It's 4:30 in the morning, and I have two hours to make this post happen. Then I have to get ready for work. The family is sleeping, and it's hard to see my hand-written draft in the dark. The desk, a green folding table I've had for more than 10 years, is crowded with things to do. But none of it will get done today. When will it get done?
Breathe ... At least there is a job, a family, a roof, and a publishing contract.
The past five months have been hard, the last two extremely so, and December didn't start well. Asperger's is hard; PTSD is hard; Forgiveness is hard; Being a working mom is hard. I don't have time to write, dance, parent, or take care of the house--the things I like best, and everything that could go wrong has gone wrong. And there's no end in sight.
But that's not the worst part.
Here's the worst part. For the first time since being born again four years ago, I started doubting God's promises, started losing heart, and started wondering if this whole Christianity thing had been a tragic mistake. Oh, the heartbreak--for me and for God.
I kept thinking: I have a debut coming out--a redemption story, of all things!--and I'm miserable. How's this going to work out? How am I going to promote the novel and talk about faith? I'm a fraud and a joke, and this is an absolute disaster.
Then something happened.
After hitting rock bottom during the Thanksgiving break and asking people to pray, a sermon on Numbers 21 (and a Numbers 20 attitude comparison) helped me see straight and started a spiritual upward trend.
Here's what I learned:
1) It's not okay to complain.
2) The devil loves a discouraged Christian.
3) The biggest blessings are often on the other side of wilderness faith.
4) There is a purpose for these seasons of extreme trials (Deuteronomy 8). God sees things that don't belong and will work them out of our systems through trials. He will burn off what's useless to strengthen us. He will humble His people. He will test our faith. He will test our hearts. He looks for obedience and faith in the middle of the storm. The struggle is real and complaining is natural, but be quick to repent. Trust God.
5) Only those who are willing to follow God when things go bad and when it feels like He is nowhere around will get to see His best and enter the promised land of victorious Christian living.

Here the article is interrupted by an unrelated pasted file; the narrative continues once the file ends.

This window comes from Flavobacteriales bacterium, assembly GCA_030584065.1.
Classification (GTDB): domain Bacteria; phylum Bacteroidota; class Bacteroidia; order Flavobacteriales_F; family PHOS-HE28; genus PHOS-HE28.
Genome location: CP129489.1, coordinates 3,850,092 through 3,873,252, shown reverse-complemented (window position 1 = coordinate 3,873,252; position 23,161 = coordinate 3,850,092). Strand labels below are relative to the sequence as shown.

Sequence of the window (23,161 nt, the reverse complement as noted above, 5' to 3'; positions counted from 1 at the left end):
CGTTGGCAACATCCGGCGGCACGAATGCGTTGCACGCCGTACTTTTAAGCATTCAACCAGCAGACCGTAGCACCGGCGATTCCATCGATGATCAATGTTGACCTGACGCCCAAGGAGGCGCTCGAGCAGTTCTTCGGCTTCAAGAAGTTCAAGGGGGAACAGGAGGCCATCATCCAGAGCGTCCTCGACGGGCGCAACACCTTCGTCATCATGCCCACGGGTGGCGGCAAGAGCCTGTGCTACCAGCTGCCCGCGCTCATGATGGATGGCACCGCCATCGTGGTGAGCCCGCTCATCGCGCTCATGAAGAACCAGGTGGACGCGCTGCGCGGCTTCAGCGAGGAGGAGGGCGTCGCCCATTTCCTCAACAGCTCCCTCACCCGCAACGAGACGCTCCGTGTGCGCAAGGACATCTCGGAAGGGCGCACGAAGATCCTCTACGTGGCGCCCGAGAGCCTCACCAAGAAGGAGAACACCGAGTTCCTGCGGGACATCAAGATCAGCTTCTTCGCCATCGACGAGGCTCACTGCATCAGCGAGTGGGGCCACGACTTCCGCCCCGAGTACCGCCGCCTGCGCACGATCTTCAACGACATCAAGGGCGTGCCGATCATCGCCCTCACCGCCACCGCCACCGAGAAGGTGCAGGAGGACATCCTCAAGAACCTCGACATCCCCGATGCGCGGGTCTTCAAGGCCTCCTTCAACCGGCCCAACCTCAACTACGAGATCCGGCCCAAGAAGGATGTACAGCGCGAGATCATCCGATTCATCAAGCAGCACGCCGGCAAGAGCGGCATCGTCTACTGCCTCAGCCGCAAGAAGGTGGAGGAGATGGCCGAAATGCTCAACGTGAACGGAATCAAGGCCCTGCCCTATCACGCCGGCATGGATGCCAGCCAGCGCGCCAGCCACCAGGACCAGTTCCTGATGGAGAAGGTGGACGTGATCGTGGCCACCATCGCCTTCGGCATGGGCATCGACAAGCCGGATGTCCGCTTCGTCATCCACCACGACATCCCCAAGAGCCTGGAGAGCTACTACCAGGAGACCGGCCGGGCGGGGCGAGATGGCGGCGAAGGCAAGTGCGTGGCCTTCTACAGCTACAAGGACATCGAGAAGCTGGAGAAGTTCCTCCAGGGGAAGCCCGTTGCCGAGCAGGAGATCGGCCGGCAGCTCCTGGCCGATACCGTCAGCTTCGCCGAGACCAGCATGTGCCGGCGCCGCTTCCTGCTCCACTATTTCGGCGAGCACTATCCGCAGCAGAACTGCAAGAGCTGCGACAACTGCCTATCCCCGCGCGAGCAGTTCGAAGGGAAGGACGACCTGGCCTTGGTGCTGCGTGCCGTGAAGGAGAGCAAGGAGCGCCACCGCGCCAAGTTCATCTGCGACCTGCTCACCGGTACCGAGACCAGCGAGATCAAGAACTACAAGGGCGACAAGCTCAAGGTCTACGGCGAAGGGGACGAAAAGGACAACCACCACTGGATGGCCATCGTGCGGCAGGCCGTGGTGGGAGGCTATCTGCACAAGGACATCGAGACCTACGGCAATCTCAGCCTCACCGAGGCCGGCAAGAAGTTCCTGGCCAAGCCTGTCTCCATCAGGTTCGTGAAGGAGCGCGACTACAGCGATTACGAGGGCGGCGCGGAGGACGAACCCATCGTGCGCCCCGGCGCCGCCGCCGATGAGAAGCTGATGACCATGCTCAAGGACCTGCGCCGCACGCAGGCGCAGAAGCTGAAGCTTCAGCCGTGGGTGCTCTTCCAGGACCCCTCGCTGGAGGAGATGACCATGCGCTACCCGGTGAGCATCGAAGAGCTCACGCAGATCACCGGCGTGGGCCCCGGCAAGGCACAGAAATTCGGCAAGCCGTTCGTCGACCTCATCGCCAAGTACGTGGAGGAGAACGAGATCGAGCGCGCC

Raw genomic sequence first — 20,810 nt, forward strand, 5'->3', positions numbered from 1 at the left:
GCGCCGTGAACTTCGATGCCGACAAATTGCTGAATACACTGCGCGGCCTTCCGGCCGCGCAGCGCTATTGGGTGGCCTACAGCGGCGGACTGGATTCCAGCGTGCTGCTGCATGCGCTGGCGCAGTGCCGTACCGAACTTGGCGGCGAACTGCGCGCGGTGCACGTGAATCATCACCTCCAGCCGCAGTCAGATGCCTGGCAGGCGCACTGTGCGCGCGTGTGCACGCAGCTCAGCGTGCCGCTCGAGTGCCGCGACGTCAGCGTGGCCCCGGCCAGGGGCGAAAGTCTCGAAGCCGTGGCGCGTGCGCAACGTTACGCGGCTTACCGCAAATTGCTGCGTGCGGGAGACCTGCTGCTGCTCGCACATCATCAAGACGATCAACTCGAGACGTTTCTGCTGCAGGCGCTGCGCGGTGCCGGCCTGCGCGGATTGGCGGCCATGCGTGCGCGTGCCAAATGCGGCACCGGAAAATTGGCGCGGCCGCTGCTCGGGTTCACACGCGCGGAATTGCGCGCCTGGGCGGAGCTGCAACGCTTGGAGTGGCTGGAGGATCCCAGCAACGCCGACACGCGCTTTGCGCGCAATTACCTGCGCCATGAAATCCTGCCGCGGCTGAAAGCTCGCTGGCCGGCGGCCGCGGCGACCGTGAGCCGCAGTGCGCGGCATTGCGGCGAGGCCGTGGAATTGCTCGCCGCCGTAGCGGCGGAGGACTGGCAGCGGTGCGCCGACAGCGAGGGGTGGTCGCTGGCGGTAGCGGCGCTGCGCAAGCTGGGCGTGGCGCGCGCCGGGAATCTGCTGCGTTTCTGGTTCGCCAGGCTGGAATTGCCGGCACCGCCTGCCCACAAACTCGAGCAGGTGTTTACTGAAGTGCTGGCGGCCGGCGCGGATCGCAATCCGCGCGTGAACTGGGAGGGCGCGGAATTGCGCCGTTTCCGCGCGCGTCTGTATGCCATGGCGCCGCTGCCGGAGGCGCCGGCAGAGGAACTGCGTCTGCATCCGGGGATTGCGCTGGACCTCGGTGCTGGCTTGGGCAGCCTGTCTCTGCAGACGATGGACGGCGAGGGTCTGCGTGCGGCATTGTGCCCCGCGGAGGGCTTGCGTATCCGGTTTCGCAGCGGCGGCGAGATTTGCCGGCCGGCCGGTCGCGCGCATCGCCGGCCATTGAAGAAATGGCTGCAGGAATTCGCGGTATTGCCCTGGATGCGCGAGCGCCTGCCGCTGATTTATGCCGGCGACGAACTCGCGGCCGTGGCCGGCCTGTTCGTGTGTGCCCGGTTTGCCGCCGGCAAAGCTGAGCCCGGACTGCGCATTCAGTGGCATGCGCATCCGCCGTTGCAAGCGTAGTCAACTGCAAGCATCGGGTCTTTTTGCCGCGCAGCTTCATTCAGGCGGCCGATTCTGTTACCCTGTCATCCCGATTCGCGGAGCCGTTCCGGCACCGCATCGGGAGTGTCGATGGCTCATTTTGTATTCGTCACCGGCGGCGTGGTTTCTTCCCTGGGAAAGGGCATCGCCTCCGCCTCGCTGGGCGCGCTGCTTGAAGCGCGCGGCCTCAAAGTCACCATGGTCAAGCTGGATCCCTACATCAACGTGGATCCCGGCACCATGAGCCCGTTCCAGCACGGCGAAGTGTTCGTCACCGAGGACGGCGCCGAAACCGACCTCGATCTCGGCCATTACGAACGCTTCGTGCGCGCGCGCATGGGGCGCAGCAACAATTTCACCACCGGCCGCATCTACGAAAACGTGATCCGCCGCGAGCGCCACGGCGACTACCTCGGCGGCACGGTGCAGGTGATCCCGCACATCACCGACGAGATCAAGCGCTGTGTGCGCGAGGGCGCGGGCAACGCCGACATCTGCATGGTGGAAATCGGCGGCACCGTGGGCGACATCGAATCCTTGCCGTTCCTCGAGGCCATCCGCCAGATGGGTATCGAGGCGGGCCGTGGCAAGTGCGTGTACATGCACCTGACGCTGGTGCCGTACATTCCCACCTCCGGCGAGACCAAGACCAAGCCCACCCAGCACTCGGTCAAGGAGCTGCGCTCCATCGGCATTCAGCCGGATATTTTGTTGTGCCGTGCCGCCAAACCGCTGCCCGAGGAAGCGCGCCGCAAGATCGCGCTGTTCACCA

6) Pray: forgive me for complaining and losing heart, increase my faith, give me wisdom to endure and do better, go before me, win my battles.
7) You need to be strong in the Lord ... in the power of His might.
8) Put on your armor daily and for every battle.
9) Stay close to the Word. Read, pray, ponder.
10) Be rooted on God's love and concern for us. Chastening is designed to educate, train, and mature us. That's the Biblical pattern. From liberation in Exodus to Canaan there was wilderness. From baptism to ministry, Jesus was in the wilderness, too. It's God's design. From salvation to victorious Christian living there will be wilderness, too.
11) Jesus used scriptures to pass the wilderness test. Follow that model and also lean on Him. He gets it.
12) If people are making your life seem unbearable, remember that God is the judge. And remember Joseph. What people did out of an evil heart, God used for good.
13) Wilderness is a season. It isn't life. Rebellion makes it longer. Accept God's training. Expect it. Stay humble, on your knees, prepared.
14) Hold on to God's promises--especially when they don't seem true.
Wow! I should have known all this. I've read the whole book. I feel so babyish. I think I once knew this in theory, but without the practical exercise, it didn't stick. I pray it sticks this time.
Not every moment in this wilderness is bright and shiny, but having perspective and a map--and hope and faith!--changes everything.
The idea of writing a simple book for baby Christians has crossed my mind. The Baby Christian Guide to Doing Life with the Creator of the Universe. Should I pitch it? It's probably been done before. And chances are each walk is so unique that there's no guide beyond one's personal relationship with God.
How are you doing today? What do you do when life (and God!) gives you lemons?
This is my last blog post of the year! I pray you have a beautiful Christmas season, a wonderful break, and a great start of 2017 :)
(6:07--now to find pictures...)
Patricia Beal writes contemporary Christian fiction and is represented by Leslie Stobbe of the Leslie H. Stobbe Literary Agency. Her debut novel, A Season to Dance, comes out on May 9, 2017 (Bling! / Lighthouse Publishing of the Carolinas).
She’s a 2015 Genesis semi-finalist and First Impressions finalist. She graduated magna cum laude from the University of Cincinnati in 1998 with a B.A. in English Literature and then worked as a public affairs officer for the U.S. Army for seven years. Now, after a 10-year break in service, she is an Army editor. She and her husband live in El Paso, Texas, with their two children.
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